Molly powder
Molly powder ()

The legal problems of convicting someone on the basis of trace amount of exotic designer drugs require telling a jury that a defendant can be convicted only by importing enough of a synthetic drug to make it valuable, a federal judge has ruled.

Eastern District Judge Jack Weinstein noted that trace amounts of other drugs, such as cocaine, can be found on most paper currency in the United States, and that a felony conviction must be supported by more than “de minimis” amounts of a synthetic drug. Weinstein made that ruling in last week’s trial of Chin Chong, a defendant in a scheme to bring the controlled substance methylone, commonly known as “Molly,” into the United States from China.

Synthetic drugs, manufactured in a laboratory rather than processed from organic materials, have posed new challenges for law enforcement in recent years due to the legal vagaries regarding its status as a controlled substance. Molly is only a recent addition to the list of controlled substances, and new variations are created all the time, so not every variation is considered a controlled substance, or at least not right away.

Weinstein had made a second ruling on jury instructions on the mens rea element needed for a conviction—a charge he said was necessary given the evolving nature of designer exotic drugs.

“Given the harsh penalties that attach for the instant crimes—Chong faces up to 80 years in prison if convicted on all counts—the jury here must be persuaded of the defendant’s knowledge that the substance he is charged with trafficking was on the proscribed list,” he said in United States v. Chong, 13-CR-570.

The case ended Friday in a mistrial, with the jury voting 11-1 to acquit after deliberating for two days. The judge never had to deliver his novel instruction on “trace” amounts of the drugs because it was made conditional on a guilty verdict on one of the counts, and the jury couldn’t reach a decision.

Weinstein had given jurors a charge on mens rea that set a higher bar for prosecutors.

The case was triggered last year when customs officials at John F. Kennedy International Airport intercepted an envelope from China containing a crystallized substance that a field test indicated was methylone.

They replaced the substance with an equal amount of brown sugar and delivered it to its address at a Rugs USA store in Westbury. Authorities persuaded the recipient of the letter, Harpeet Singh, to admit his guilt and cooperate in the investigation, which led to Chong’s arrest.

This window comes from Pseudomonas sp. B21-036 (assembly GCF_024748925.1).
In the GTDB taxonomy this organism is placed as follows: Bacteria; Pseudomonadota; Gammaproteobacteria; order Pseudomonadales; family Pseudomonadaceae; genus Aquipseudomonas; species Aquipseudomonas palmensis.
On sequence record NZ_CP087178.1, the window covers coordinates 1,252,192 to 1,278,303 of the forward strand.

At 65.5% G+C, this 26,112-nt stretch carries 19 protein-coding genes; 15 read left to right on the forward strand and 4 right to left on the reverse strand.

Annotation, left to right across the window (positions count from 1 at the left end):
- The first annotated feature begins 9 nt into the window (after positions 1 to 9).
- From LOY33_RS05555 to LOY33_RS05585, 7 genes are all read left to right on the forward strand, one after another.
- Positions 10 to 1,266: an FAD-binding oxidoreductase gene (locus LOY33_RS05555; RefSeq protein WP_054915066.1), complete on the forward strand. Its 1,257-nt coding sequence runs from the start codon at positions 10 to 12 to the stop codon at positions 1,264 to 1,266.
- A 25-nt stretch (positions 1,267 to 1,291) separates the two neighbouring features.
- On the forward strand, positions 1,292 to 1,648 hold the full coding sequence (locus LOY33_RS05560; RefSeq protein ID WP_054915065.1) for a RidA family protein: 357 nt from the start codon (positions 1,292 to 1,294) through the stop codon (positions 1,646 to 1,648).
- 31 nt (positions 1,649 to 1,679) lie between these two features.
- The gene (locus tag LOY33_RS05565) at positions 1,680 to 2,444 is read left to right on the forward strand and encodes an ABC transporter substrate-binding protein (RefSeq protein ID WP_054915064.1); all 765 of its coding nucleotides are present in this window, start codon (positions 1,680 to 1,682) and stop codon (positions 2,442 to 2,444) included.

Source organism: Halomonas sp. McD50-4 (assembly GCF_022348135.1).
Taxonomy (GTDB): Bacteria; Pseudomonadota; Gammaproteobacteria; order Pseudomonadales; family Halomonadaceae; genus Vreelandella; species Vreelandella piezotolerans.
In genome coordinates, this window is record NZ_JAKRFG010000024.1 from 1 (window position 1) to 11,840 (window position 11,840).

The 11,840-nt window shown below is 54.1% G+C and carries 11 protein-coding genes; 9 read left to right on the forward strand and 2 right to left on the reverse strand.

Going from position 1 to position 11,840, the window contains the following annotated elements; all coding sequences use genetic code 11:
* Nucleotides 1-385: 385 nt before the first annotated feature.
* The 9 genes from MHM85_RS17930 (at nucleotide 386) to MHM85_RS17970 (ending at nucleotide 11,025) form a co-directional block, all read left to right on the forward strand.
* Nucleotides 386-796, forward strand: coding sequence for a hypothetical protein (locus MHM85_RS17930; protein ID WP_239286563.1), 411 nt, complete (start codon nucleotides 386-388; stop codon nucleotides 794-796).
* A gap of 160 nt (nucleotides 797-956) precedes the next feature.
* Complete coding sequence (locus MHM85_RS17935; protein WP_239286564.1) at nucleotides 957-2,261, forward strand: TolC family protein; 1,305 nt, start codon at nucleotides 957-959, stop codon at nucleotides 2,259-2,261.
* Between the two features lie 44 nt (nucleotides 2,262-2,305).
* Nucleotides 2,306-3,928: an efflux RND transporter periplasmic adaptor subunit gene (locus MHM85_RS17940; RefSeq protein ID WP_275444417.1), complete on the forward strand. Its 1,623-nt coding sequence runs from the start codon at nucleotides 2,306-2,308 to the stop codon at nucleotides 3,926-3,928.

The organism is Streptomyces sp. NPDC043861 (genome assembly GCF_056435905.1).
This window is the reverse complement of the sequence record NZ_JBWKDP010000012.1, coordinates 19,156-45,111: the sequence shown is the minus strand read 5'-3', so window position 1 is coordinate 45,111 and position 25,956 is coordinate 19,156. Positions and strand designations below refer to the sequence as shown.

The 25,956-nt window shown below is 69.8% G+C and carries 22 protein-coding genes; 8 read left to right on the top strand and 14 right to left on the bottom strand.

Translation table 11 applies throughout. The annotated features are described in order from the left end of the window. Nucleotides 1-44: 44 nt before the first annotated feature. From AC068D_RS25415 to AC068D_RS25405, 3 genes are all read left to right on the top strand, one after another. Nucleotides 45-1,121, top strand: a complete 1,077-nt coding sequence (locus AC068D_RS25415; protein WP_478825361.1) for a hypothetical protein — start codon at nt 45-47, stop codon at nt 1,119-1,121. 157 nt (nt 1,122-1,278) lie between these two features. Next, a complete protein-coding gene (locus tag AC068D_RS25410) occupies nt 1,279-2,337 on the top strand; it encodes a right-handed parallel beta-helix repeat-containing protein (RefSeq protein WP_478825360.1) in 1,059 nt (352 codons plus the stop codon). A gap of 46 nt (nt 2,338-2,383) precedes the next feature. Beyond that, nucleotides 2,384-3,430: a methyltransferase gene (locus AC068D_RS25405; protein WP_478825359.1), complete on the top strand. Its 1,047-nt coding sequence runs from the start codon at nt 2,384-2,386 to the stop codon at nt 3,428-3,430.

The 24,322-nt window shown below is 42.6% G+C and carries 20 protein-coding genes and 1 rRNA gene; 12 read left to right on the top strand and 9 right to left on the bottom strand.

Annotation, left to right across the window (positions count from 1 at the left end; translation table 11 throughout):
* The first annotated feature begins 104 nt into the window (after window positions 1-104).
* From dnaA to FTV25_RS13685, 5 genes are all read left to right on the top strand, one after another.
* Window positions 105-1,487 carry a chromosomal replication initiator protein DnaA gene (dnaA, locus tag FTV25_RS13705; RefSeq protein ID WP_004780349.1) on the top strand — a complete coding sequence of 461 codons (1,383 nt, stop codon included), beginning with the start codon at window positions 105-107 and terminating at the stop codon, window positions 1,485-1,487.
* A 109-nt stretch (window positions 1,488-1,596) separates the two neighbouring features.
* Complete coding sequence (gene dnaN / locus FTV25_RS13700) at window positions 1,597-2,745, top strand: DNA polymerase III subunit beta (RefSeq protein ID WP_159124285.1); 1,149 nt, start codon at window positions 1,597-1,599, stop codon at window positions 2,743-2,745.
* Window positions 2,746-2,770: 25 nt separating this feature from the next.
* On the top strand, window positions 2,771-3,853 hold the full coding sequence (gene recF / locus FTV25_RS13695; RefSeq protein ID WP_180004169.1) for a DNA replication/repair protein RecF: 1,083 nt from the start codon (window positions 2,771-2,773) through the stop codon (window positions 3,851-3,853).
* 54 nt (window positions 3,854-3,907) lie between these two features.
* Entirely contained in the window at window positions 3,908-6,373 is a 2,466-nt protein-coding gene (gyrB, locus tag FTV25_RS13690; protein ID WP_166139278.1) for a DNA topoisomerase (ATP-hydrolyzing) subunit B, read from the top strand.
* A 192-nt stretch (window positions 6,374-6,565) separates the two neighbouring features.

Chong went on trial on two counts of conspiracy and single counts of importation of methylone and attempted possession of methylone with intent to distribute. The relevant statutes are 21 U.S.C.§§952(a), 960(a)(1) and (b)(3); 21 U.S.C. §§846 and 841(b)(1)(C).

Singh testified against Chong on Jan. 6.

On Wednesday, in the first of his two orders, Weinstein said pretrial testimony by a forensic chemist revealed that the substance seized from the envelope was not tested for purity. The government told the court that the Drug Enforcement Agency, which had routinely tested for drug purity in cases, had stopped conducting purity analysis a few months ago because of budget constraints.

Weinstein said the lack of analysis raised “a significant legal problem,” because jurors could find Chong imported a “detectable” amount of the drug but might still have a reasonable doubt as to whether he knowingly imported a “de minimis” quantity.

“De Minimis is interpreted to mean a quantity that is unmarketable as an illegal drug because it is insufficient to provide any of the physiological or psychoactive effects a consumer of such substances might seek,” the judge said.

Therefore, Weinstein said, if the jury returned a guilty verdict on Count Two of the indictment, importation of methylone in violation of 21 U.S.C. §§952(a), 960(a)(1), and 960(b)(3), he would have posed to the jury a supplemental instruction asking jurors to decide if the government proved the defendant or his confederates “imported more than a trace amount of methylone. A ‘trace amount’ is a quantity that has no value to someone seeking to use, sell or distribute methylone.”

He said the government was arguing that knowingly importing “a single molecule” was enough under the §960(a), an interpretation that would “generate absurd results.”

Weinstein cited commonly known “credible studies” indicating that up to 90 percent of U.S. paper currency is contaminated with a ‘detectable amount’ of cocaine. “Would a knowledgeable judge with a contaminated $10 bill carried in his wallet on return to the United States from a judicial conference in London be committing a serious drug crime?” he asked.

The judge’s second order on the mens rea requirement instructed the jury that it could consider “the date on which 3,4-methylenedioxy-N-methylcathinone became a controlled substance, the total numbers of chemicals known as ‘Molly,’ any actions by the defendant suggesting that he knew he was dealing with an illegal controlled substance, and an admission by him, if any, on that point.”

The judge said the instruction was necessary because makers of synthetic drugs are known to market new versions of Molly once older ones are banned as controlled substances and because “it is not uncommon for different batches of ‘Molly’ to contain different drugs.”

“The mens rea requirement reflected in the instruction should be construed as importing the mistake-of-law defense into the statutes for the limited purpose of dealing with criminal activities in connection with exotic designer drugs,” he said.

Assistant U.S. Attorney Nadia Moore represented the government. The Eastern District U.S. Attorney’s office has not said whether it will seek a retrial.

Chase Scolnick of Federal Defenders of New York Inc. represented Chong. Scolnick declined comment.